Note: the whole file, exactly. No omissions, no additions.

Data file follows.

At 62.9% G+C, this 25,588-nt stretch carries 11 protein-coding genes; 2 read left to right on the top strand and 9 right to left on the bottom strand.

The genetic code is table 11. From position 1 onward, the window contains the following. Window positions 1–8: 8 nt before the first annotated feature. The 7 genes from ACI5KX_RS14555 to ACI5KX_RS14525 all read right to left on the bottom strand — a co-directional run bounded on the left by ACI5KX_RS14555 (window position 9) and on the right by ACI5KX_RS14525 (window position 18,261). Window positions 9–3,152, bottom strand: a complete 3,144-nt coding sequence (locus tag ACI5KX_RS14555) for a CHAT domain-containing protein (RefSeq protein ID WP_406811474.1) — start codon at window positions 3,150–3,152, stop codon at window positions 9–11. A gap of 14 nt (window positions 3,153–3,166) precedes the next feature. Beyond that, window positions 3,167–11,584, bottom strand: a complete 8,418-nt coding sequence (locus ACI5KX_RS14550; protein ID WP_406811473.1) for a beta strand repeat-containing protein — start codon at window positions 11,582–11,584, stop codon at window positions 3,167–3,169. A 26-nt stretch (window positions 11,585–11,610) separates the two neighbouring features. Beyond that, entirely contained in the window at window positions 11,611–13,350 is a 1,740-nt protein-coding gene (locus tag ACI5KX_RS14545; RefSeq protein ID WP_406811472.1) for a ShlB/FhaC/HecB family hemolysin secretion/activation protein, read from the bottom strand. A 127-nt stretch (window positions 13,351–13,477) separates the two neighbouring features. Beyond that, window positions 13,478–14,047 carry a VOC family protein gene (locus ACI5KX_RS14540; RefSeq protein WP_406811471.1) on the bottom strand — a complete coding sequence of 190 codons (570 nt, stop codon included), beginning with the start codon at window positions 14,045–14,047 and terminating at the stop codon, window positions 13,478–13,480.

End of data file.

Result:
At 62.9% G+C, this 25,588-nt stretch carries 11 protein-coding genes; 2 read left to right on the top strand and 9 right to left on the bottom strand.

The genetic code is table 11. From position 1 onward, the window contains the following. Window positions 1–8: 8 nt before the first annotated feature. The 7 genes from ACI5KX_RS14555 to ACI5KX_RS14525 all read right to left on the bottom strand — a co-directional run bounded on the left by ACI5KX_RS14555 (window position 9) and on the right by ACI5KX_RS14525 (window position 18,261). Window positions 9–3,152, bottom strand: a complete 3,144-nt coding sequence (locus tag ACI5KX_RS14555) for a CHAT domain-containing protein (RefSeq protein ID WP_406811474.1) — start codon at window positions 3,150–3,152, stop codon at window positions 9–11. A gap of 14 nt (window positions 3,153–3,166) precedes the next feature. Beyond that, window positions 3,167–11,584, bottom strand: a complete 8,418-nt coding sequence (locus ACI5KX_RS14550; protein ID WP_406811473.1) for a beta strand repeat-containing protein — start codon at window positions 11,582–11,584, stop codon at window positions 3,167–3,169. A 26-nt stretch (window positions 11,585–11,610) separates the two neighbouring features. Beyond that, entirely contained in the window at window positions 11,611–13,350 is a 1,740-nt protein-coding gene (locus tag ACI5KX_RS14545; RefSeq protein ID WP_406811472.1) for a ShlB/FhaC/HecB family hemolysin secretion/activation protein, read from the bottom strand. A 127-nt stretch (window positions 13,351–13,477) separates the two neighbouring features. Beyond that, window positions 13,478–14,047 carry a VOC family protein gene (locus ACI5KX_RS14540; RefSeq protein WP_406811471.1) on the bottom strand — a complete coding sequence of 190 codons (570 nt, stop codon included), beginning with the start codon at window positions 14,045–14,047 and terminating at the stop codon, window positions 13,478–13,480.